If your business involves shipping goods locally or overseas, whether inland or across the ocean, you need to realize that the moment those goods leave the door, they change hands. many, many times, and we don’t know what can happen.
To protect your property and your business, you must have marine insurance. But how to choose the right one? Here are some do’s and don’ts:
NOT TO DO
1. Do not confuse marine insurance with boat insurance. Boat insurance protects boats and their passengers. It’s like car insurance, except the car floats on water.
Marine insurance is an entirely different banana. Despite its name, it is not limited to the protection of ocean freight. It also protects the cargo transported on land, in addition to protecting the ship carrying the cargo.
That is why there is such a thing as “dry” shipping, for cargo transported over land, as well as “wet” shipping, for cargo shipped via real ships.
2. Don’t lie on your application form. Also, don’t conceal relevant information. There’s a fine line between the two: lying on your form means you deliberately provided the wrong information. Withholding information means that it was not mandatory for you to disclose the information, but you know that disclosing it would adversely affect your policy.
Either way, if it were to be discovered that you lied or withheld relevant information, it would most likely void your policy, defeating the purpose for which you purchased the insurance in the first place.
3. Don’t break your warranty. In insurance law, the guarantee is fundamental for the performance of the contract. In the event of a breach, the non-offending party may terminate the contract in addition to claiming damages.
A common implied warranty in marine insurance is the seaworthiness (or seaworthiness) of the vessel.
Be aware that if a warranty is breached, this will not help the insured to remedy the warranty; the policy will be rendered null and void regardless.
So, before purchasing a policy, make sure you know all the guarantees included and make sure you are not violating any of them. Which brings us to our first action…
1. Read the fine print. Although the fine print can be tedious to read, we all know – some from painful experience – that ignoring it is like parking under a construction site: it’s only a matter of time before something hard and heavy hits you in the head, and you can’t live to regret it.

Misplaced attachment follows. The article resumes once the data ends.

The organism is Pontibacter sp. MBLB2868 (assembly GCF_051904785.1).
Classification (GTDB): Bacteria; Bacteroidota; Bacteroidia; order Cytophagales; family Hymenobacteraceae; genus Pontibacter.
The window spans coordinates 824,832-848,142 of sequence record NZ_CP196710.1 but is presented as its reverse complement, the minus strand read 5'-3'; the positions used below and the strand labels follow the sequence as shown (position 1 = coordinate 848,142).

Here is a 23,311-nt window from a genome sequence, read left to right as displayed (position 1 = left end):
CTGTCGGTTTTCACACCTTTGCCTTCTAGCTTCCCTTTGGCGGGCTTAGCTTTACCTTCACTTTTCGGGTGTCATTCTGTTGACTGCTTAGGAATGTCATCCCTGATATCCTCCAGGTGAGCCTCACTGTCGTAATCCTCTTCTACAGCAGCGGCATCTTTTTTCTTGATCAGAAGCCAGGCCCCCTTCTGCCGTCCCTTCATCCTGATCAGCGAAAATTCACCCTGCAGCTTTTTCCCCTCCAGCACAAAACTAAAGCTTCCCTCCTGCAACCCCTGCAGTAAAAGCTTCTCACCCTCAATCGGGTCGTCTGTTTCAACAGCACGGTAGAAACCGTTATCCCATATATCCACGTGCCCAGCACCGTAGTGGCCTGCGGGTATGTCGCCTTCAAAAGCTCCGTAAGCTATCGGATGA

The thing is, unless you’re a first-grader learning to read, it won’t take you five minutes to read the details of the contract you’re entering into. (It doesn’t matter if it feels like an hour – it really isn’t.)
The fine print will tell you details of what you are paying for, rights you have that you may not have been aware of, conditions that are not covered by your policy and actions that will render your policy void and void. . For example, poorly packaged goods are generally not covered. Dangerous items such as fuels, firearms and chemicals are also not. Others may not cover food, wood and animals. There may also be browsing limits which, if exceeded, will void your policy.
2. Compare policy offers. And don’t rely on price alone.
Perhaps the reason this policy is so cheap is that it only covers the actual value, which is the value of your insured item at the time it was lost – and that includes depreciation, so you’ll end up probably getting a lot less than you expected.
On the other hand, this other policy may cost more, but it insures your item for the amount you had agreed (agreed value), on paper, so when the item is lost, you are compensated for the exact amount that you’re waiting. , which will allow you to immediately replace the lost item with a new one.
What about the causes of loss covered by the policy? Unregistered policies only cover specific types of loss and may not cover natural disasters. Then again, maybe they do.
Read the fine print to find out exactly what you’re paying for. Just because it’s the cheapest marine insurance politics doesn’t mean it’s the best. And if you’re in business, you should know that you should only invest in the best, or suffer losses later.